A look at Napoli’s Electric Pressing Game

napoliNapoli love to take the game to the opposition. Under Maurizio Sarri, they play high-octane football. It’s full of pressing, possession play and inventive, intelligent work in the final third, and when it all comes together, as it did in their recent league match against Benevento, it’s simply brilliant to watch.

The Partenopei easily accounted for Benevento, seeing off their Serie A rivals by a tidy a 2-0 scoreline, and one of the key features of the performance was their pressing. Of course, the possession play and creativity on the ball were also there, but Sarri asked his players to press in order to lay a foundation for that attacking game.

Now, when it came to Napoli’s pressing, there were a couple of important factors to consider. Firstly, everyone joined in. The front three of Jose Callejon (right-wing), Dries Mertens (centre-forward) and Lorenzo Insigne (left-wing), kicked things off by charging towards the opposition backline, and Marek Hamsik, Allan and deep-lying playmaker Jorginho followed suit in midfield. Throw in the high defensive line employed by Napoli’s defensive quartet, not to mention the fierce but sensibly-deployed closing down in the fullback positions, and they were never going to allow Benevento to play out with ease.

As well as that, it’s also worth noting how the Neapolitan side used their attacking positions as a starting point for their press. Whenever Sarri’s men strolled forward, they did so in numbers. Naturally enough, the attacking triumvirate were always going to be high up, but with the attack-minded central midfield stylings of Hamsik and Allan, both of whom possess the engines to get up and down the pitch quickly, it wasn’t uncommon to see five guys approaching the edge of the area. Even Jorginho, the deepest of Napoli’s central midfielders, took up a pretty high position for someone who plays in the nominal defensive midfield slot, so to say that Napoli’s midfield and attack were more advanced than usual is something of an understatement.

That, of course, lends itself to pressing, as when Napoli lost the ball in attack, the club’s players were already sitting in advanced positions. That meant they weren’t having to run as far to get in the faces of the Benevento backline when they were trying to clear the danger, and because of this, Napoli forced a large number of turnovers and rushed clearances.

For one such example, it makes sense to look back to the 25th minute of the match. After a Napoli move broke down inside the area, they won the ball back twice in quick succession. Initially, they regained possession on the edge of the area, but when a quick passing chain broke down, Benevento had the chance to break. They tried to do so, but when Jorginho covered off any passing lanes, and Insigne folded back into midfield to cover for his more advanced teammates, it was looking tricky for them. Hamsik eventually picked off a terrible crossfield ball, and within the space of a few seconds, Napoli had passed their way into the area. The attack ended in Mertens firing a volley at goal, but Benevento goalkeeper Christian Puggioni did enough to deflect it over the crossbar.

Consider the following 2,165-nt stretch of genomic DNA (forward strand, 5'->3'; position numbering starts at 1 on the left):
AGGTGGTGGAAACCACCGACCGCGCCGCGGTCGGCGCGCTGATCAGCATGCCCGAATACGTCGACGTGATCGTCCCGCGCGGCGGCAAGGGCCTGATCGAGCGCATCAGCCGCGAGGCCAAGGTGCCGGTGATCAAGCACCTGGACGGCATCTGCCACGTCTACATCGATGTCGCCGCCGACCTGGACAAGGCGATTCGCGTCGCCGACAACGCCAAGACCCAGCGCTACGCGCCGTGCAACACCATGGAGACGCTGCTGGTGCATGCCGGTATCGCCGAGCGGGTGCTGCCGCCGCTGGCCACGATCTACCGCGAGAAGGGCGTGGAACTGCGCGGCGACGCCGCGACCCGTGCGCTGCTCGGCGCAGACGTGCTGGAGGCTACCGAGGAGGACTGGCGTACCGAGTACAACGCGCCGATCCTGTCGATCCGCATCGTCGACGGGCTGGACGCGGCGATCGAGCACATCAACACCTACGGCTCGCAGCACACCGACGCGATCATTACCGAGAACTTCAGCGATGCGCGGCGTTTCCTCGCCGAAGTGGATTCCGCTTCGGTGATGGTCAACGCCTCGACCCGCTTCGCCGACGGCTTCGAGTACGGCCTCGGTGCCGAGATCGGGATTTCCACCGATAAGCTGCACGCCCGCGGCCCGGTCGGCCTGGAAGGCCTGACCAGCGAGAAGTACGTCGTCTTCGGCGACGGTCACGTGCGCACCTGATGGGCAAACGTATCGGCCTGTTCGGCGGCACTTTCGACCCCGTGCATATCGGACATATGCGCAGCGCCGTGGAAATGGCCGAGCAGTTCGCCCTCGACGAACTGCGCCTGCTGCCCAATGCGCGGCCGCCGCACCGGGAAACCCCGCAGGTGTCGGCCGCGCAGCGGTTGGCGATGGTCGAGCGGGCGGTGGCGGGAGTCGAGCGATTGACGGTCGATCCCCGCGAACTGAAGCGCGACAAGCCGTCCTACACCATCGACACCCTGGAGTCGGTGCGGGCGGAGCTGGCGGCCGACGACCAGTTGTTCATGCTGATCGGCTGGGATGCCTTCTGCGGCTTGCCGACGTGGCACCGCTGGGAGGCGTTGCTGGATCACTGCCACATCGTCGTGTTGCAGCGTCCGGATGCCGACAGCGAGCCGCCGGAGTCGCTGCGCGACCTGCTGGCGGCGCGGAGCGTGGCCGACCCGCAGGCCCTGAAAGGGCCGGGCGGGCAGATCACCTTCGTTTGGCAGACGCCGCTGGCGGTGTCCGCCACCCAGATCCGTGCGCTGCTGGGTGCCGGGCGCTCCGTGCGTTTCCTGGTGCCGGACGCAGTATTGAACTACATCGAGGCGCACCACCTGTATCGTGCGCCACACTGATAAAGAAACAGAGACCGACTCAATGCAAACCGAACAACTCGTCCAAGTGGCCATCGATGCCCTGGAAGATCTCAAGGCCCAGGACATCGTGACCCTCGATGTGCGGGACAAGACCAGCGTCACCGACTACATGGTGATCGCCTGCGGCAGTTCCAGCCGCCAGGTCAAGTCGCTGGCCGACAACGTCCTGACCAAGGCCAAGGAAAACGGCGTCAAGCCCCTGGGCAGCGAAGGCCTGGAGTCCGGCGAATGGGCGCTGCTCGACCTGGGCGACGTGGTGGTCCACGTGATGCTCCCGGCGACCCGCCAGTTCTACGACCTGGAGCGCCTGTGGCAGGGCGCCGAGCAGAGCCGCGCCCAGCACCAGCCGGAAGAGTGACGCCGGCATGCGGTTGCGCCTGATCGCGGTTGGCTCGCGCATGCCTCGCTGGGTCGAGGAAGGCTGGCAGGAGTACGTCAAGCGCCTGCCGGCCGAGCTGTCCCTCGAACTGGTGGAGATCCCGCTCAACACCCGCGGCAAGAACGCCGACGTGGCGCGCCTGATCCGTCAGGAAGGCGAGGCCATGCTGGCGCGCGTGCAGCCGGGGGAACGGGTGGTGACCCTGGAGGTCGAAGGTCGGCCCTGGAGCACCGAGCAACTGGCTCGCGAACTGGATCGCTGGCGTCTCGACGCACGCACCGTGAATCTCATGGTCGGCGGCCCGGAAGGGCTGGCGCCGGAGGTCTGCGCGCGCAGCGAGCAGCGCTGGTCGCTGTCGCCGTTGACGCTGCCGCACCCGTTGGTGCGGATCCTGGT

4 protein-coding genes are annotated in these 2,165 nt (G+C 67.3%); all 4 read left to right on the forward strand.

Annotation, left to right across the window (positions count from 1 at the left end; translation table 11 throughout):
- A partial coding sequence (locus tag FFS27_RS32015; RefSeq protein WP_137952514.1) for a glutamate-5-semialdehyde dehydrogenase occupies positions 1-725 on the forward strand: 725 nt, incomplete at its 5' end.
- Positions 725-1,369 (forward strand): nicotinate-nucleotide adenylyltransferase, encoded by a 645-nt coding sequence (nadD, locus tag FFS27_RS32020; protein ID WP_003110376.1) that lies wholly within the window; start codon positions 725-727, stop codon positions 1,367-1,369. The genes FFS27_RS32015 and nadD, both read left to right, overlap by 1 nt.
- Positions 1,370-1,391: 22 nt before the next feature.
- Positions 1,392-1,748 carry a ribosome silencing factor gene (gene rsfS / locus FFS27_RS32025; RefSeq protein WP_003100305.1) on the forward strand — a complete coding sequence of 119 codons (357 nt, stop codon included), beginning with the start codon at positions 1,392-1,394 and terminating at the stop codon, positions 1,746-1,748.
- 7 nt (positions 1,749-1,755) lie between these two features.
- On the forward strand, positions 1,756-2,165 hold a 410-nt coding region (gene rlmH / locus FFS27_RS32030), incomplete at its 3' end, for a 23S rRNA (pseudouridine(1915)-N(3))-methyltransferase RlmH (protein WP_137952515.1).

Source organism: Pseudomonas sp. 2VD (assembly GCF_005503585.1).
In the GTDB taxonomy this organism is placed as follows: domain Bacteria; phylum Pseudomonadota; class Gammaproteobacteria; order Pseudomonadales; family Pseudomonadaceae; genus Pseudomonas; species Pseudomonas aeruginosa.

Nonetheless, this attack highlighted the way Napoli wanted to go about it. They wanted to push players up in attack, have them press quickly in the case of a turnover and then attack again. The other benefit of pressing after losing possession, especially in the manner that Napoli apply the tactic, is that it allows for players in close proximity to then link up in transition. The move described above was a brilliant example of this, and when the Neapolitans scored their second goal of the game, they put together something similar.

Here, after building up from the back, Insigne whipped in a cross. It looked like Benevento had it covered, but when the ball fell to Lorenzo Venuti on the edge of the area, his heavy touch made things awkward. Allan, who was positioned in an advanced area to begin with, broke forward with customary vigour to pounce upon the loose ball, and after a quick pass to the right-sided Callejon, a goal was on. The Spaniard then did his bit, feeding the attack-minded Hamsik with a clever square ball, and he happily tapped in from close range.

That’s Napoli’s pressing game at its best. Not only does it enable them to win the ball back, but it acts as a chance generator too. They can move quickly, up against an unsuspecting and unset defence, and use their advanced positioning to transition swiftly from defence to attack. They did it beautifully on this occasion, combining both efficiency on and off the ball, to elegantly put the game beyond their opposition.

With this sort of quality, it’s no wonder that Napoli currently top the Serie A table, and though there’s still a long way to go, they’ll be hoping this kind of football enables them to be in that exact same position come season’s end. Whether that happens remains to be seen, but either way, they’ll be an exhilarating force in the league.

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